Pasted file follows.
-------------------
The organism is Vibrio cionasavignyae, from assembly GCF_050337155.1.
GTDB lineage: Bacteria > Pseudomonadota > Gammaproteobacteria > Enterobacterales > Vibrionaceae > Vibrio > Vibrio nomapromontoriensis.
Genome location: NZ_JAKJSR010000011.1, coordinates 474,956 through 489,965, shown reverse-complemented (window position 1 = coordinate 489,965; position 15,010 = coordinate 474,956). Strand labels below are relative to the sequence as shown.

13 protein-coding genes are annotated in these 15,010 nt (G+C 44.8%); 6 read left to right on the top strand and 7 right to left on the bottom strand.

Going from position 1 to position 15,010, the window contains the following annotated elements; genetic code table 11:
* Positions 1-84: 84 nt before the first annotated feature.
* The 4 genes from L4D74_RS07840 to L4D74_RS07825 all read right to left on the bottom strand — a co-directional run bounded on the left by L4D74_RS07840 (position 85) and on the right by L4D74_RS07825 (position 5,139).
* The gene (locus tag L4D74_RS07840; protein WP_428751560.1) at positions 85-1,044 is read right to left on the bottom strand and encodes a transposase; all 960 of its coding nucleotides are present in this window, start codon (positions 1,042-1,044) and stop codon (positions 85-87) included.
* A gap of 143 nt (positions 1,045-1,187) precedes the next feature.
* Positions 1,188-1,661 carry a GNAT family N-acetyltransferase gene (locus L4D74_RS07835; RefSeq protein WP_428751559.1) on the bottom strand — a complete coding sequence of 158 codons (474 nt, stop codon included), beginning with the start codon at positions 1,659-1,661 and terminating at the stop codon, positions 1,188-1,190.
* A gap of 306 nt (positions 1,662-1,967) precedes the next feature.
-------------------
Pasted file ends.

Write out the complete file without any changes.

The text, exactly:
The organism is Vibrio cionasavignyae, from assembly GCF_050337155.1.
GTDB lineage: Bacteria > Pseudomonadota > Gammaproteobacteria > Enterobacterales > Vibrionaceae > Vibrio > Vibrio nomapromontoriensis.
Genome location: NZ_JAKJSR010000011.1, coordinates 474,956 through 489,965, shown reverse-complemented (window position 1 = coordinate 489,965; position 15,010 = coordinate 474,956). Strand labels below are relative to the sequence as shown.

13 protein-coding genes are annotated in these 15,010 nt (G+C 44.8%); 6 read left to right on the top strand and 7 right to left on the bottom strand.

Going from position 1 to position 15,010, the window contains the following annotated elements; genetic code table 11:
* Positions 1-84: 84 nt before the first annotated feature.
* The 4 genes from L4D74_RS07840 to L4D74_RS07825 all read right to left on the bottom strand — a co-directional run bounded on the left by L4D74_RS07840 (position 85) and on the right by L4D74_RS07825 (position 5,139).
* The gene (locus tag L4D74_RS07840; protein WP_428751560.1) at positions 85-1,044 is read right to left on the bottom strand and encodes a transposase; all 960 of its coding nucleotides are present in this window, start codon (positions 1,042-1,044) and stop codon (positions 85-87) included.
* A gap of 143 nt (positions 1,045-1,187) precedes the next feature.
* Positions 1,188-1,661 carry a GNAT family N-acetyltransferase gene (locus L4D74_RS07835; RefSeq protein WP_428751559.1) on the bottom strand — a complete coding sequence of 158 codons (474 nt, stop codon included), beginning with the start codon at positions 1,659-1,661 and terminating at the stop codon, positions 1,188-1,190.
* A gap of 306 nt (positions 1,662-1,967) precedes the next feature.